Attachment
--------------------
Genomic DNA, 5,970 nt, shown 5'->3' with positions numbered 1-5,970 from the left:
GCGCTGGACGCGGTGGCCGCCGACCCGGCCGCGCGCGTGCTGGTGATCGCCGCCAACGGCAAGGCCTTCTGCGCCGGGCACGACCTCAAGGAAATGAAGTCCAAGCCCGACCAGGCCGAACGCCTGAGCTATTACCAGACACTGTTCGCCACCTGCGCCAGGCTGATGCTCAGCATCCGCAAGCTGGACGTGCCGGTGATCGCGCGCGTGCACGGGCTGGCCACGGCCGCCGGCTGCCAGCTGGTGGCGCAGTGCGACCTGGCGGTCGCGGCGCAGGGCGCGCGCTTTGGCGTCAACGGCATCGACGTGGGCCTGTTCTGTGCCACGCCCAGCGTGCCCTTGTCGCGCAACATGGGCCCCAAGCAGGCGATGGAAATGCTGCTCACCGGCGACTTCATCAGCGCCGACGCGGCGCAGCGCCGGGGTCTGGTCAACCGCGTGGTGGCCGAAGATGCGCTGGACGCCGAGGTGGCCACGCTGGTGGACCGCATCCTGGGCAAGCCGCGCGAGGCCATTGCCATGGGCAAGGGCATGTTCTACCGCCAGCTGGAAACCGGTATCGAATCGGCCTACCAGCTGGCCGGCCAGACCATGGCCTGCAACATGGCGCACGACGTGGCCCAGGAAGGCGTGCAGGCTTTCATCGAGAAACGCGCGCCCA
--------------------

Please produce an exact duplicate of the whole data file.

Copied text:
Genomic DNA, 5,970 nt, shown 5'->3' with positions numbered 1-5,970 from the left:
GCGCTGGACGCGGTGGCCGCCGACCCGGCCGCGCGCGTGCTGGTGATCGCCGCCAACGGCAAGGCCTTCTGCGCCGGGCACGACCTCAAGGAAATGAAGTCCAAGCCCGACCAGGCCGAACGCCTGAGCTATTACCAGACACTGTTCGCCACCTGCGCCAGGCTGATGCTCAGCATCCGCAAGCTGGACGTGCCGGTGATCGCGCGCGTGCACGGGCTGGCCACGGCCGCCGGCTGCCAGCTGGTGGCGCAGTGCGACCTGGCGGTCGCGGCGCAGGGCGCGCGCTTTGGCGTCAACGGCATCGACGTGGGCCTGTTCTGTGCCACGCCCAGCGTGCCCTTGTCGCGCAACATGGGCCCCAAGCAGGCGATGGAAATGCTGCTCACCGGCGACTTCATCAGCGCCGACGCGGCGCAGCGCCGGGGTCTGGTCAACCGCGTGGTGGCCGAAGATGCGCTGGACGCCGAGGTGGCCACGCTGGTGGACCGCATCCTGGGCAAGCCGCGCGAGGCCATTGCCATGGGCAAGGGCATGTTCTACCGCCAGCTGGAAACCGGTATCGAATCGGCCTACCAGCTGGCCGGCCAGACCATGGCCTGCAACATGGCGCACGACGTGGCCCAGGAAGGCGTGCAGGCTTTCATCGAGAAACGCGCGCCCA